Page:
AB #5 - Strikeout against Justin James, a 5th rounder for the Blue Jays in '03, now with the A's

November 10 vs Peoria Saguaros
2 for 5. 2 3B. 2 RBI. 2 R. 2 K.
AB #1 - Flies out against Daryl Thompson, an 8th rounder for the Expos in '03, now with Reds
AB #2 - Triple against Kyle Waldrop, a 12th rounder for the Reds in '10
AB #3 - Strikeout against Tyler Robertson, a 3rd rounder for the Twins in '06
AB #4 - Triple against James Avery, see above
AB #5 - Strikeout against Jeremy Horst, a 21st rounder for the Reds in '07

November 13th vs Surprise Rafters
0 for 3. 1 BB.
AB #1 - Popout against Michael Fiers, a 22nd rounder for the Brewers in '09
AB #2 - Walk against Michael Fiers
AB #3 - Reach on error against Brandon Sisk, minor league FA signed by the Royals in '09
AB #4 - Ground out against Chance Ruffin, a 1st rounder for the Tigers in '10

November 17 vs Mesa Solar Sox
2 for 4. 2B. RBI. K.
AB #1 - GIDP against Tyson Brummett, a 7th rounder for the Phillies in '07
AB #2 - Single against Chris Kissock, see above
AB #3 - Strikeout against Steven Geltz, minor league FA signed by the Angels in '08
AB #4 - Double against Jacob Diekman, a 30th rounder for the Phillies in '07

November 20 vs Peoria Javelinas - AFL Championship Game
1 for 4. RBI. 2 K.
AB #1 - Single against Kyle Greenwalt, a 20th rounder for the Astros in '07
AB #2 - Flies out against Tom Wilhelmsen, a 7th rounder for the Brewers in '02, now w/ Seattle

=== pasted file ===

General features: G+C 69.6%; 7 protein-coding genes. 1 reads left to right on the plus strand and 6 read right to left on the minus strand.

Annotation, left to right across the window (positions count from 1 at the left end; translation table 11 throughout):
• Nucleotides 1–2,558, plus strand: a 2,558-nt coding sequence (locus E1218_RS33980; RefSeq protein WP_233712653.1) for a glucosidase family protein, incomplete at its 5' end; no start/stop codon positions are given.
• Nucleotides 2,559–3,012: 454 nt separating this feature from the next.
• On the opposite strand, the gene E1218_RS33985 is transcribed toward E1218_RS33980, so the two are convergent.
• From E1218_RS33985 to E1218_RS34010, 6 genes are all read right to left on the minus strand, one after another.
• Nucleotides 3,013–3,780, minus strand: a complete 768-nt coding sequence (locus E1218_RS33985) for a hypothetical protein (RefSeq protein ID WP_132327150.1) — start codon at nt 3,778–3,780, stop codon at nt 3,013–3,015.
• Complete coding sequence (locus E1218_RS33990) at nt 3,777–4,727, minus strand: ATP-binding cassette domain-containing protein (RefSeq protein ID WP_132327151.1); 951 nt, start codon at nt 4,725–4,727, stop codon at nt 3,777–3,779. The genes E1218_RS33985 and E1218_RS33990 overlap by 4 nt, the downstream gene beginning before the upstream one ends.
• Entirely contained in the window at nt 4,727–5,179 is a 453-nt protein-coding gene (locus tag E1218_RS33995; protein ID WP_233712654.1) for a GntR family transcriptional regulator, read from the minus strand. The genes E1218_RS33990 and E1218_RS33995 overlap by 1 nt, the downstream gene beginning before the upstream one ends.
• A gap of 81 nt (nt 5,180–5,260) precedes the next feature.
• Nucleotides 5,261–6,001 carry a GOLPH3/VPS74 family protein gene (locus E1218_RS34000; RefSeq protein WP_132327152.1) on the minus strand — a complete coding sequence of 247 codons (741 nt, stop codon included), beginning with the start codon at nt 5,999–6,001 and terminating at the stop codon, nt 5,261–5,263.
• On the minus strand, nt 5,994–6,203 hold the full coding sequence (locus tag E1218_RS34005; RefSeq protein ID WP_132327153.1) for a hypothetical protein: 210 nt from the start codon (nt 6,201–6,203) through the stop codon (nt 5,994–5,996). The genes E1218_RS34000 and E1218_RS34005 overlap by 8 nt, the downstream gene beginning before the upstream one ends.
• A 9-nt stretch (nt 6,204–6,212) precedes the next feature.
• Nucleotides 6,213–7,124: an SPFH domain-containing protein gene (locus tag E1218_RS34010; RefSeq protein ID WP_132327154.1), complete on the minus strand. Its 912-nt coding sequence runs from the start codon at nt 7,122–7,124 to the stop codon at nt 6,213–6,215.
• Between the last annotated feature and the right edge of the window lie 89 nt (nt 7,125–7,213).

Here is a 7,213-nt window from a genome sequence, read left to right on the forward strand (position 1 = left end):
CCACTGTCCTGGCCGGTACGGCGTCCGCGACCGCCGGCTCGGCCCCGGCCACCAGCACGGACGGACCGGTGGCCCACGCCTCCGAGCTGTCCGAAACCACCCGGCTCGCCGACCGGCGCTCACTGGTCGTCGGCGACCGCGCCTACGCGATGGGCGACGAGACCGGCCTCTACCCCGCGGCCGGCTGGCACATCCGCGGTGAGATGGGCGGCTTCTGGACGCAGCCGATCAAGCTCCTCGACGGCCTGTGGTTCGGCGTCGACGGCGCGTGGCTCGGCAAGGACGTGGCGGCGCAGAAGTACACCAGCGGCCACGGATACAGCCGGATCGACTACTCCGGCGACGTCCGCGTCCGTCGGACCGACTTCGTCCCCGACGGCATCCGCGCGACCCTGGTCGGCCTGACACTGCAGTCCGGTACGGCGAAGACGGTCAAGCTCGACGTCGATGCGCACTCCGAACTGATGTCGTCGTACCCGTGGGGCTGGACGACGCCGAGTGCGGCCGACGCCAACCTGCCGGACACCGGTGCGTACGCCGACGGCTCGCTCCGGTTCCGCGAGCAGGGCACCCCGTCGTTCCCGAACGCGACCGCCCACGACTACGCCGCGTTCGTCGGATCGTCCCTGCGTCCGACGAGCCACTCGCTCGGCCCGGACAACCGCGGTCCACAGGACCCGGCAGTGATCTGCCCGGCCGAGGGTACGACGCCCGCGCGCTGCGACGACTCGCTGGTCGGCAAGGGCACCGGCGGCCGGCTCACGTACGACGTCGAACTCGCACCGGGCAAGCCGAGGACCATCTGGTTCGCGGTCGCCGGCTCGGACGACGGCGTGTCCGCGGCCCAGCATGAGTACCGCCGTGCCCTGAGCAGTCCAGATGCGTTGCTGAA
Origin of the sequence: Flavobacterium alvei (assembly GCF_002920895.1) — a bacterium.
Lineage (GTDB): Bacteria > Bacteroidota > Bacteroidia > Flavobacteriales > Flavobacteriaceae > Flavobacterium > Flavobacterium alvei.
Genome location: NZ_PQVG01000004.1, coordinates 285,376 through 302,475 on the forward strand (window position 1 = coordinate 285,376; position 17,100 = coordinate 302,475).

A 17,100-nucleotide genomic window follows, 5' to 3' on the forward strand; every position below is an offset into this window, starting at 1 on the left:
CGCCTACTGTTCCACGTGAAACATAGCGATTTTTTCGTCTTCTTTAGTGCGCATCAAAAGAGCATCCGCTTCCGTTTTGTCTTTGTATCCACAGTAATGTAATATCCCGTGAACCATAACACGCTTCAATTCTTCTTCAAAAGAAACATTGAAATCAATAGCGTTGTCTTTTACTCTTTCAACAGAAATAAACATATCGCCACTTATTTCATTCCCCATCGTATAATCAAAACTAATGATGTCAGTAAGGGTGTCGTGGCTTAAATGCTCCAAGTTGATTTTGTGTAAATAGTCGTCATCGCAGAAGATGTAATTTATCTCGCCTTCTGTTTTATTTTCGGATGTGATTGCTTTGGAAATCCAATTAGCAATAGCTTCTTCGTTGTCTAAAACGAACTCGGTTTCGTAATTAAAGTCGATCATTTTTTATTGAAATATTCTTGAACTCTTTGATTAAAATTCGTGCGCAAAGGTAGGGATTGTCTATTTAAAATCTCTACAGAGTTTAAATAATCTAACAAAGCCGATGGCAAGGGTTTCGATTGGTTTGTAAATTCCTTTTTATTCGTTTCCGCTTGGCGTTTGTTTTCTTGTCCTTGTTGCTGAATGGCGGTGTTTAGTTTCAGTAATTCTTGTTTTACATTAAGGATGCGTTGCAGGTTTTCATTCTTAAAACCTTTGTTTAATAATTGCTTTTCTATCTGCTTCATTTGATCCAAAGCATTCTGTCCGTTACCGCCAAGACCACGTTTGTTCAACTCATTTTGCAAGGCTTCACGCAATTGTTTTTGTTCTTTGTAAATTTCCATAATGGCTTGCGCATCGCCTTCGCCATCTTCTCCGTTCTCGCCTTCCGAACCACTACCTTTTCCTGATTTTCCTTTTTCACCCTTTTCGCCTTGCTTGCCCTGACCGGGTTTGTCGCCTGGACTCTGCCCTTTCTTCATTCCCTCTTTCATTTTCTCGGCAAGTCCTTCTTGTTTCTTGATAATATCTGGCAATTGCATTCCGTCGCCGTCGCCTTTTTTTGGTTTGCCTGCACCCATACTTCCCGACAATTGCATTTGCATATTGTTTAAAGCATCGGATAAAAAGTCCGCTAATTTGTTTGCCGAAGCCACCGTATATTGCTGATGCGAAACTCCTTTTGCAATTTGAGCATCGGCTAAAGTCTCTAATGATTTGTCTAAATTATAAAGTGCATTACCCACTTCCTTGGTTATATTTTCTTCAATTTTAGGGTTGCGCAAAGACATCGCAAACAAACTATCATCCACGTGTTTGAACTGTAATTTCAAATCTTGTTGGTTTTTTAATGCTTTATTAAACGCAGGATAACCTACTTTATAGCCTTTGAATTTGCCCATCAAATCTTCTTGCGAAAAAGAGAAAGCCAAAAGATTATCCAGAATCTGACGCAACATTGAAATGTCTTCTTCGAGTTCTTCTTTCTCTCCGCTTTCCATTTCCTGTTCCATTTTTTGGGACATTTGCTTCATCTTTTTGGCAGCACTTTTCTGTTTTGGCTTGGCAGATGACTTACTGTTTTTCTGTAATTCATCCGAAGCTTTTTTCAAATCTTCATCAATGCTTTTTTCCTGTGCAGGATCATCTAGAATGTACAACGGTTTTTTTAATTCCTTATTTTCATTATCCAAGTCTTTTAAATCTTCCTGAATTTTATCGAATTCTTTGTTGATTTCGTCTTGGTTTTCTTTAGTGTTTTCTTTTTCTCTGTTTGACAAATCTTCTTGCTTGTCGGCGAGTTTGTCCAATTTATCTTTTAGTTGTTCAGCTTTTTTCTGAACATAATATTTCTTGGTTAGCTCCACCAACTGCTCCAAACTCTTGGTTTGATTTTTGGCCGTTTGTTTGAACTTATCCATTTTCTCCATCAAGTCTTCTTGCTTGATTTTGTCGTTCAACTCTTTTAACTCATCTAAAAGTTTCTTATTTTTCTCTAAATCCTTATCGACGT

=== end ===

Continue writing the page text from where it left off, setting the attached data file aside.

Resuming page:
AB #3 - Strikeout against Alan Farina, a 3rd rounder for the Blue Jays in '07
AB #4 - Strikeout against Josh Lueke, a 16th rounder for the Rangers in '07

For a Grand Total of .343 AVG. 1.039 OPS. 1 HR. 2 3B. 3 2B. 7 RBI. 4 BB. 11 K.

Looking back at each of those AFL games you can see that most of the competition he faced has about 3 years of minor league experience. Sprinkled in, there are a few prospects that were drafted in '09 or '10, but the vast majority* is from '07 and before, meaning they have several full seasons under their belt. To be able to face top quality pitching while putting up those kind of offensive numbers while showing above average defense in the outfield is a testament to his prodigious talent, especially considering he was never a full-time outfielder before September.

*Breakdown of Draft Status*
2010 - 2... 2009 - 3... 2008 - 6... 2007 - 13... 2006 - 2... 2005 - 3... 2004 - 1... 2003 - 2... 2002 - 1

1st Round - 1... 2nd - 0... 3rd - 3... 4th - 1... 5th - 3... 6th - 0... 7th - 2... 8th - 1... 9th - 1... 10th - 1... 11+ - 15

Total of 13 pitchers drafted in the Top 10 rounds. 24 of the picks were drafted in the '07 class or later.

Will Harper's talent be enough to unseat a player such as Michael Morse or Roger Bernadina in 2011? I highly doubt it. Even with a solid Spring Training, the Nats are most likely going to make Harper pay his dues riding the bus in the Minors; much like Strasburg had to do this past year, after dominating big league talent in March. And I'm guessing that the Nats don't want to start his Arbitration clock too soon. I would say that I am about 99.9% sure that Harper will be headed to Hagerstown or Potomac come the end of April, but that still leaves .1%.

If the stars align perfectly (IE Harper hits 1.000 with a 4.000 Slugging % in 30+ ABs), Harper could wind up playing against the Braves on Opening Day. Roaming the grounds of Nationals Park, creating a devastating tag team of Zimmerman, Werth, and Harper. Feasting on fastballs by the Phillies so-called Four Horseman. Winning Rookie of the Year and MVP Honors...

Hey, I'm allowed to dream, right?

Wednesday, January 26, 2011

2011 Primer: Part 2